Attacks on assets connected to the IoT more than doubled last year, topping 1.5 billion. Liam Tran, Applications & Development Engineer at Anders Electronics explains why hackers target IoT devices and what can be done to prevent their attacks.
Clearly, the hackers can see plenty of worthwhile opportunities. Without adequate protection, IoT devices are targets for data and IP theft, spying, and sabotage including bricking. Attacks also include hijacking to build botnets for distributed denial-of-service (DDoS) attacks and cryptojacking.
Each new device and network that comes online presents an opportunity for malicious groups and individuals. IoT devices may come with little or no security and so can be easy access points for hackers.
Why is the threat to IoT networks growing?
The IoT is still relatively new and growing quickly. Every day there are new connected assets to attack. Hence the number of attacks on IoT networks is increasing.
During the pandemic, the use of smart, connected devices like domestic appliances and home business equipment has increased, as people spend more time at home working or subject to social restrictions. As this interest in smart devices has risen, Kaspersky notes that attacks on IoT devices have intensified. As more data is shared this way and more IoT nodes are added, the risk increases.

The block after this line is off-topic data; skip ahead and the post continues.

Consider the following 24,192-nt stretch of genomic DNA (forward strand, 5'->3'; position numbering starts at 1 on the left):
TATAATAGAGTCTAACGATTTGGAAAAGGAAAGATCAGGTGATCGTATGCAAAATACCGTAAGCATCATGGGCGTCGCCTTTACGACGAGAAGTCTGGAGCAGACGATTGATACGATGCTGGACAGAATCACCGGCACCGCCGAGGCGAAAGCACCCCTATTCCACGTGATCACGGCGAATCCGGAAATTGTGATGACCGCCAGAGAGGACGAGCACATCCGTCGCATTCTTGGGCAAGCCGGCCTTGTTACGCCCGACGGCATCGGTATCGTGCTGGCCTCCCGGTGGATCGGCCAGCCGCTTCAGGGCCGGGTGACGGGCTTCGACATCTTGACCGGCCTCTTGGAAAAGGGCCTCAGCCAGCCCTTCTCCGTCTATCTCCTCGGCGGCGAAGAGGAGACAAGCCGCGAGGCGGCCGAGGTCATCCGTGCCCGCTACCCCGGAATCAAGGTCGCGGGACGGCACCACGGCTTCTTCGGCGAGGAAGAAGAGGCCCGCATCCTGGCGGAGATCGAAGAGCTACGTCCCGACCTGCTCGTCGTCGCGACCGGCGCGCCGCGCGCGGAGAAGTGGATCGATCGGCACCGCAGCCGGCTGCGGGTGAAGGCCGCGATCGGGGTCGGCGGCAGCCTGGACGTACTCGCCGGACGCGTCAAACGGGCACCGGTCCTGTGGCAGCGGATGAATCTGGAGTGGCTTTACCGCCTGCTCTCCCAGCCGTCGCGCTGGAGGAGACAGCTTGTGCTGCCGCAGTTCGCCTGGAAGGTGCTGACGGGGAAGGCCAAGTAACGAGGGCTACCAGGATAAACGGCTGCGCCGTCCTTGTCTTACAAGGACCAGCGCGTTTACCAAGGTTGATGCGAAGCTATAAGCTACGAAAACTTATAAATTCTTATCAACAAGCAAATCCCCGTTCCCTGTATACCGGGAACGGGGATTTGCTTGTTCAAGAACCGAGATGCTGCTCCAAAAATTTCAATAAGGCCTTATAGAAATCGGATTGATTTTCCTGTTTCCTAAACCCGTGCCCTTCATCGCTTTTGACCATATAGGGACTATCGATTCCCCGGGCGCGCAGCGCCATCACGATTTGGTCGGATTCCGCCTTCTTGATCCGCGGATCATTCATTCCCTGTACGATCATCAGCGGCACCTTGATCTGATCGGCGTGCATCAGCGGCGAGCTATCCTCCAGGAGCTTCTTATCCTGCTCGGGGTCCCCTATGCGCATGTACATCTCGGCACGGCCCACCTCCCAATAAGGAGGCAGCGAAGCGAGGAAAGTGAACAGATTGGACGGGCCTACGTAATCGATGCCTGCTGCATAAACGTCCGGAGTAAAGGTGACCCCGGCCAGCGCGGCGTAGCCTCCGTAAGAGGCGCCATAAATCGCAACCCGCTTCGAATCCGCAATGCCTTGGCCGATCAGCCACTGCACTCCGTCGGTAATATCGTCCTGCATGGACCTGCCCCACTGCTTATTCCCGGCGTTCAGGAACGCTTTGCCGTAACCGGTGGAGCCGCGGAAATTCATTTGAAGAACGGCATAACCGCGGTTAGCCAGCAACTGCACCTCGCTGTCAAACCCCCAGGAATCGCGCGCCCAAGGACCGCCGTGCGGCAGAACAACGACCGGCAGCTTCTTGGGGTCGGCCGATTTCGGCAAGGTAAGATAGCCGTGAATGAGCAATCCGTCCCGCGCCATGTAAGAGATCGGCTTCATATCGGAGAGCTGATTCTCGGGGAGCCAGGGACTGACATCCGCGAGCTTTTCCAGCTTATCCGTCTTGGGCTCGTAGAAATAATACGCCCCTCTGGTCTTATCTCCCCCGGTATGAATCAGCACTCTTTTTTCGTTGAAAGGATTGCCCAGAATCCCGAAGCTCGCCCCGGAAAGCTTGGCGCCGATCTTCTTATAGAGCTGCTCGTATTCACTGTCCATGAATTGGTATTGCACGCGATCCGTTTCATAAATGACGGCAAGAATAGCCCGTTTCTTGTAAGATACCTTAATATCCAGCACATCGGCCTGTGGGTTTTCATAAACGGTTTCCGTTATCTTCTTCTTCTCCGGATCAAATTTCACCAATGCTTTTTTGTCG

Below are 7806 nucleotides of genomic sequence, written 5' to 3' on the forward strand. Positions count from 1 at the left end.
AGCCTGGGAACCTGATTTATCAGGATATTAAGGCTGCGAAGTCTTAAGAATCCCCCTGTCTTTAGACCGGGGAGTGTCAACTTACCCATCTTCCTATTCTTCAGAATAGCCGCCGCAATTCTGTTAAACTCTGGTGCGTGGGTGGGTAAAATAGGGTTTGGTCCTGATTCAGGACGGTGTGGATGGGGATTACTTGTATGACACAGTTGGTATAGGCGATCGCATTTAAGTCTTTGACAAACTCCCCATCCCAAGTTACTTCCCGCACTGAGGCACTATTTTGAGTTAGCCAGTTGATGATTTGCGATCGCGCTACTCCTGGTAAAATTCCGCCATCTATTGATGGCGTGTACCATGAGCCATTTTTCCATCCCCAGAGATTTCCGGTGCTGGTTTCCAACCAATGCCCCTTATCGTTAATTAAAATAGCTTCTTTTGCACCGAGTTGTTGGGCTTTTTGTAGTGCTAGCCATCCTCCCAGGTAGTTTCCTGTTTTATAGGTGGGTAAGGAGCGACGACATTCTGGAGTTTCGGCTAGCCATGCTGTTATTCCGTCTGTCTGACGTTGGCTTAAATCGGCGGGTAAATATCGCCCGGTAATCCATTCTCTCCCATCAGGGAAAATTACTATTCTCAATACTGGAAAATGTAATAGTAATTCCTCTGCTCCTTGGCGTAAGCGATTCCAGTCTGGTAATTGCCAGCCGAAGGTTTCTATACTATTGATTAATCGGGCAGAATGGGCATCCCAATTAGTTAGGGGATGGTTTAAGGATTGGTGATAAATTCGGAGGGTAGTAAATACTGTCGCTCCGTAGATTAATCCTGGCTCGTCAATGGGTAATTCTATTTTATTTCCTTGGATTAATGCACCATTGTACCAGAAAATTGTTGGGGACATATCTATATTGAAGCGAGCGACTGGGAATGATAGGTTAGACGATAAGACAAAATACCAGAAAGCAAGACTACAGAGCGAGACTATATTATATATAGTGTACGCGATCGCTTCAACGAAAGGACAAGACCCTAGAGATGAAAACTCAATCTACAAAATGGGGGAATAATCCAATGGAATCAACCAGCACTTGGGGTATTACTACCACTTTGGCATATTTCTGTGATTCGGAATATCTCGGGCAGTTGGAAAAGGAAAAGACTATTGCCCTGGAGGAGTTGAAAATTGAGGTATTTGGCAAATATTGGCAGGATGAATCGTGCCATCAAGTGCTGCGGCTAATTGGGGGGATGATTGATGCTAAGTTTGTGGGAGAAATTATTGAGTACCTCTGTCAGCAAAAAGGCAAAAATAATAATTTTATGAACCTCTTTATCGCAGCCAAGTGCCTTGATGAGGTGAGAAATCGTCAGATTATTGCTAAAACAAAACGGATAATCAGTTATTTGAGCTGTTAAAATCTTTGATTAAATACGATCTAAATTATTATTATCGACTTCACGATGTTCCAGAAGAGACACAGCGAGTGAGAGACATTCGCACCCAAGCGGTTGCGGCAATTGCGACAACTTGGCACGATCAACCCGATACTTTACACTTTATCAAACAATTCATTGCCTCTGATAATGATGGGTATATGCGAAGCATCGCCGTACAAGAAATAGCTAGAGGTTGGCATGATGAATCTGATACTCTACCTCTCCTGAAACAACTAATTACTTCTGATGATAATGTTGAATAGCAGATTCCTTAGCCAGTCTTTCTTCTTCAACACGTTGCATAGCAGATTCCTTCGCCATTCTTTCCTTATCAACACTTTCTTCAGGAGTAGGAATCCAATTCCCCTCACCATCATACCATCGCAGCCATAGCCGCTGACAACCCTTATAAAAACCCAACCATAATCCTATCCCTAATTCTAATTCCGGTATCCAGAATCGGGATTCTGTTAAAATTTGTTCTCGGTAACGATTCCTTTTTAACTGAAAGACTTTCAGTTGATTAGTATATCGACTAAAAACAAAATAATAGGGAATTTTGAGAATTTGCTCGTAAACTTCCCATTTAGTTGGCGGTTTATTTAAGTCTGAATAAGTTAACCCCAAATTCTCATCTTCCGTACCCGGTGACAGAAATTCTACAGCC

Another aspect of the trend towards working from home, accelerated (but not initiated) by recent Covid lockdowns, is that workers are increasingly likely to connect their own devices remotely to their enterprise VPN. These connections, from locations beyond direct oversight of the organisation’s IT department, act as potential gateways for criminals.
It’s also worth noting that, whereas an organisation will normally have well established security protocols within their infrastructures, expanding the scope to include homes of employees means this visibility is lost and security becomes harder to control.
How are IoT devices vulnerable to hacking?
Edge devices like gateways deployed remotely or distributed throughout a factory or smart city typically do not benefit from data centre-levels of security. However, protection is vital and must usually be relatively lightweight, not dependent on direct user interaction or requiring excessive software that can increase cost, complexity, and power consumption.
Moreover, many connections between IoT endpoints and devices like gateways are implemented using wireless standards like Bluetooth or Wi-Fi that do not have heightened security. Criminals can try to connect their own devices to a target network using these interfaces.
IoT devices connected to a network often communicate with other devices as peers and typically via a gateway that provides a connection to a data centre. This could be as small as a server on the premises or may be a platform operated by a cloud service provider. A hacker can bring down an entire network if they can gain access to an IoT gateway and restrict services.
The consequences of successful attacks, for owners and operators, include: